Attention, Please: Attentiveness and Vocation

At the 2021 NetVUE UnConference, Willie James Jennings spoke of attention, or attentiveness, as fundamental to vocation, as the inner logic of calling. He advocated for cultivating students’ attentiveness to themselves, hearing their own voice, as well as of the world around them, hearing with new depth. On the following day, Paul Wadell and Charles Pinches, citing their book, Living Vocationally: The Journey of the Called Life, echoed: “The most basic calling is to pay attention.” Even more recently, Jason Stevens detailed a particular application of attentiveness within his first-year writing courses, quoting Wadell and Pinches at length.

Over the past several months, I’ve found myself coming to a similar conclusion, namely that attentiveness is more than a virtue—that it is, rather, the foundation of every vocational journey, individually and collectively. This conclusion took shape during the spring as I taught a new course exploring the impact and meaning of the twin pandemics of COVID-19 and systemic racism as a lead-in to exploring the broader impact and meaning of pivotal moments for our vocational journeys. Building on several readings used in this course, as well as additional sources, this post is aimed at elaborating on the critical importance of attention and suggesting corresponding applications. 

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First Year, First Virtue: Attentiveness, Technology, and First Year Writing

If I want to rile students up and get debate going, I mention Vermont State Senator John Rodger’s recent proposed bill to ban smartphones for anyone under 21, and his remark that smartphones are “just as dangerous as guns.” Student response to the debate over technology is a mixture of spirited defense and despairing acknowledgement of its harms. More and more, this debate has taken a vocational inflection for me. I think that the first-year writing course is an excellent place to begin to make students aware of, concerned by, and proactive about that which imperils their ability to thoughtfully and responsibly engage in their many callings, and especially their calling to conversations.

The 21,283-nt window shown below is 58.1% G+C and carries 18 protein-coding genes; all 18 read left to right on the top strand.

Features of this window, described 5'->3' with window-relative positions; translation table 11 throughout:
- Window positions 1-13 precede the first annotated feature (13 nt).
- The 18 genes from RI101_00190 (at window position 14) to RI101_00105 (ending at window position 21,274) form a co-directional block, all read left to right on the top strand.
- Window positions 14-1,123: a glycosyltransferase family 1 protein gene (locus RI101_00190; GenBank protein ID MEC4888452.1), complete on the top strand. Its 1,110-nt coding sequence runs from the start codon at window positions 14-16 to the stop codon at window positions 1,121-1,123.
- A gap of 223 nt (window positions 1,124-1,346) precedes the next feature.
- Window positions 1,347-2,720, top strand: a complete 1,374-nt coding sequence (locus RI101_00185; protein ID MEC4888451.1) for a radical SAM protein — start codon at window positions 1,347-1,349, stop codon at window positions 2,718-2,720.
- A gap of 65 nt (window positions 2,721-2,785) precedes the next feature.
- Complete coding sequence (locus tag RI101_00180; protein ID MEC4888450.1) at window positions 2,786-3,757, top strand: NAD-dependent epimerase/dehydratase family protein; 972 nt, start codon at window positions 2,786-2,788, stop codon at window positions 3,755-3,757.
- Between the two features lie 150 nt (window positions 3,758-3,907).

In Living Vocationally: The Journey of the Called Life, Paul J. Wadell and Charlie Pinches suggest that the first virtue required to begin our vocational journeys is attentiveness. Paying attention, so the argument runs, matters because “at the basis of every calling, whether a friendship, a career, or being patient with a stranger, is a summons to responsibility; however, we cannot be responsible without an accurate perception of reality, and we cannot accurately perceive reality without growing in attentiveness” (159). For Wadell and Pinches, attention is a “situating virtue” (along with humility and gratitude) because “instead of the thoughtlessness or indifference by which we turn in on ourselves and become carelessly disengaged with life, the virtue of attention forms us into persons who are fully present to life” (157). I agree that attentiveness is essential to beginning our vocational journeys. And few things are under greater assault in our culture than attentiveness.

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The Chastening of Careerists, Part 2

In a previous post, I introduced two related concerns I have with the otherwise difficult, commendable work of turning a career into a calling. My concerns, again, are these:

Screen Shot 2018-07-25 at 4.56.04 PMFirst: If I were to fully and without remainder make my career into a calling, would that collapse the difference between them? Would calling and career become synonyms, such that the first no longer transcends and troubles the second?

Second: If it is I who makes meaning, and forges a path, and crafts a job, and even serves others through my work, does this mean that a calling is something that I always actively invent and employ, rather than hear and respond to? Can meaning, purpose, and service fall fully within my control without turning them into something they’re not?

Here I want to explore the second, related claim—namely, that strategically transforming a career into a calling risks giving too much custody and charge (not to mention credit) to any one human being. It risks obscuring the receptive, responsive dimension of being called, which is otherwise decisive to the phenomenon. Continue reading